eCASS Software for Modeling

Modeling is an essential part of the MMT™ approach. An expert model summarizes the relevant knowledge about the complex issues comprising the system to be managed and helps to identify and characterize issues of importance to stakeholders and factors that influence their perceptions, knowledge, and decision making. Expert models identify the core issues for action including options for strategies and communications needs and serve as the analytical framework for mental models research. When done well, expert models provide a strong, flexible framework for obtaining systematic assistance from experts, as well as documenting the assumptions underlying information. They allow for an effective and respectful way for communicators and technical experts to ensure that they have a common frame of understanding.

The MMT™ model drawing module, eCASS, shown in Fig. 14.1 enables visualization of several different types of models, including: expert models, mental models, and other types of influence or relational diagrams such as concept maps, which illustrate the relationships between concepts, and stakeholder maps.

A key feature of eCASS is the ability to organize multiple models into a structured project library (see Fig. 14.2) enabling the organization and multiple models that show various perspectives within each project (e.g., experts, lay stakeholders, or specific groups of stakeholders) or focus on specific aspects of the models at higher levels of detail (e.g., submodels that focus on stakeholder communications and engagement, or desired outcomes). eCASS also has some interactive features, such as the ability to “link” nodes and models, enabling the user to move from one model to another by clicking on specific nodes within a model.

Another key feature of eCASS is the ability for the user to organize variables, the elements of the model depicted as nodes, in a hierarchically structured variable

eCASS application space

Fig. 14.1 eCASS application space

Fig. 14.2 eCASS model library

library (see Fig. 14.3). This enables the user to logically group similar variables and to have similar formatting of related variables both within and across projects. Variables from the library can be dragged onto specific models within a project to create a node or “instance” of the variable in that model, usually an oval, that allows depiction of the influences to and from that variable within the system. The node will have the default style associated with that variable (e.g., size, shape, color), but these features can be customized for each model, overriding the default formatting to allow for highlighting or weighting of nodes (e.g., to illustrate the results of research, see Fig. 14.4). Having default formatting for variables speeds model development and aids visual consistency among models, while allowing for customized formatting enables depiction of a broad range of models.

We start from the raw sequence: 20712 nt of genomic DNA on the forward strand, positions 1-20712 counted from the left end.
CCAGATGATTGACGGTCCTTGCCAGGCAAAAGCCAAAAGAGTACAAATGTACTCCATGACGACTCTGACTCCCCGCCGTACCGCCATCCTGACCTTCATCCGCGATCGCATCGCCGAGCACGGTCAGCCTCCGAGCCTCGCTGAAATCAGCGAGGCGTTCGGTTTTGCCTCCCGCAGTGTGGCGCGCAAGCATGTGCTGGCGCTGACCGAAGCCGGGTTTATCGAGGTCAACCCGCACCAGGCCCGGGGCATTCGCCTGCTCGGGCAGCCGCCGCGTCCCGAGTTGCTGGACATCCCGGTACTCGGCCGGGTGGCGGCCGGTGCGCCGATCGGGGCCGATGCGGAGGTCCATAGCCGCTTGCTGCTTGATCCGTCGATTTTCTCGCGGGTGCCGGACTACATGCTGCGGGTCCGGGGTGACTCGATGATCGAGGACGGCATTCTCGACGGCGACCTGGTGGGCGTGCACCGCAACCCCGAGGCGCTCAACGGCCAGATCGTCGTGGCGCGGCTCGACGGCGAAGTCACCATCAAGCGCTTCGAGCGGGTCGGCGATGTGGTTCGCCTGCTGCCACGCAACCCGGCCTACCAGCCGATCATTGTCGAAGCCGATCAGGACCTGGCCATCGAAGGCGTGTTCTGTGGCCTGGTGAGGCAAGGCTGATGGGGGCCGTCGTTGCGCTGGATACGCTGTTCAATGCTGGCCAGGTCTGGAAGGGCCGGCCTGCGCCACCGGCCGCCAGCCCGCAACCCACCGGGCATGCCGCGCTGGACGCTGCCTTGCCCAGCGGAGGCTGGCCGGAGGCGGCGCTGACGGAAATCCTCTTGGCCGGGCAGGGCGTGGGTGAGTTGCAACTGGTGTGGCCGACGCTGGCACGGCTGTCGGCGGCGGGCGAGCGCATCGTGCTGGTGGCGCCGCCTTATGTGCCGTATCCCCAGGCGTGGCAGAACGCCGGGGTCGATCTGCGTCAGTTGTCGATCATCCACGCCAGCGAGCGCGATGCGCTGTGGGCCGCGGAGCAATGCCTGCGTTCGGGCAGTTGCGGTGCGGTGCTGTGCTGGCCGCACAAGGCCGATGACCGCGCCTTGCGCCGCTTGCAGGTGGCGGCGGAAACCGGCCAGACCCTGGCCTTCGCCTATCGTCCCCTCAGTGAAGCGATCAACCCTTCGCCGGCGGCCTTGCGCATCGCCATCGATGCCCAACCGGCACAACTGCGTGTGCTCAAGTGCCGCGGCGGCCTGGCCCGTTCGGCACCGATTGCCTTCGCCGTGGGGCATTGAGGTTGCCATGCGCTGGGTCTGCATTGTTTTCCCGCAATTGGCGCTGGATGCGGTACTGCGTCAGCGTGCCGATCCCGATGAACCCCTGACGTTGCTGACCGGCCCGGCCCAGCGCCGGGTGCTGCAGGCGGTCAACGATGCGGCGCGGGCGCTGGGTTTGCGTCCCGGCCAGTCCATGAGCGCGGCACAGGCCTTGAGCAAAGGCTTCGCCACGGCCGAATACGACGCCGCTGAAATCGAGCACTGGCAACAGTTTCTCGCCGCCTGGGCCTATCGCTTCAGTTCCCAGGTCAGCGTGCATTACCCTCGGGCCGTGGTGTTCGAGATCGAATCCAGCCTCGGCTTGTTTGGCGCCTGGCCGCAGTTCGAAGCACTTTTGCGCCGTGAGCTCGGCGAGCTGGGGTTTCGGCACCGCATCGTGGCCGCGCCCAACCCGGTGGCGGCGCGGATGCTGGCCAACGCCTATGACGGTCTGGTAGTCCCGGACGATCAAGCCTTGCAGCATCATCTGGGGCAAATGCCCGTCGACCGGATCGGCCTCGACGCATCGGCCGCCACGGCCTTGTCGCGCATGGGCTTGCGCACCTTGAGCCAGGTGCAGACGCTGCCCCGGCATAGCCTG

Fig. 14.3 eCASS variable library

Relationships among variables are illustrated by connectors that link nodes that persist even when nodes are moved within a model (enabling more efficient editing of models). Relationships between nodes are created by clicking on the center of one node and dragging the cursor to the node to be linked. Different types of relationships can be illustrated by different types of connectors (e.g., dashed lines or two-way arrows), which can be created by customizing the formatting of the individual connector or by defining multiple types of connectors that can be selected from a relationship library (see Fig. 14.5).

Several preformatted model templates are included in eCASS to increase the efficiency of model development and consistency across models. These templates include a default variable library structure that includes the elements (variables) most commonly depicted in expert and mental models (see Fig. 14.6), such as:

  • • Project or system drivers.
  • • Systems or process elements.
  • • Human influences including employees and stakeholders.
  • • Communication and engagement processes and influences.
  • • Science and technology influences.
  • • Mental models, including perceptions, judgments, and decision making.
  • • Desired outcomes.

The predefined templates and variables can be customized for specific types of projects. The models and variables in the template can then be edited to develop models relevant to the specific project.

Other useful features offered in eCASS, include the ability to link to or attach external materials (documents, images, web links, etc.) to model nodes to create a

Fig. 14.4 eCASS properties pane

eCASS relationship library

Fig. 14.5 eCASS relationship library

eCASS model drawing pane

Fig. 14.6 eCASS model drawing pane

knowledge repository or interface. In addition, all model elements (models, variables, nodes) can be annotated to enhance alignment and collaboration among those working on or reviewing models, and supporting reporting and narration of models.

 
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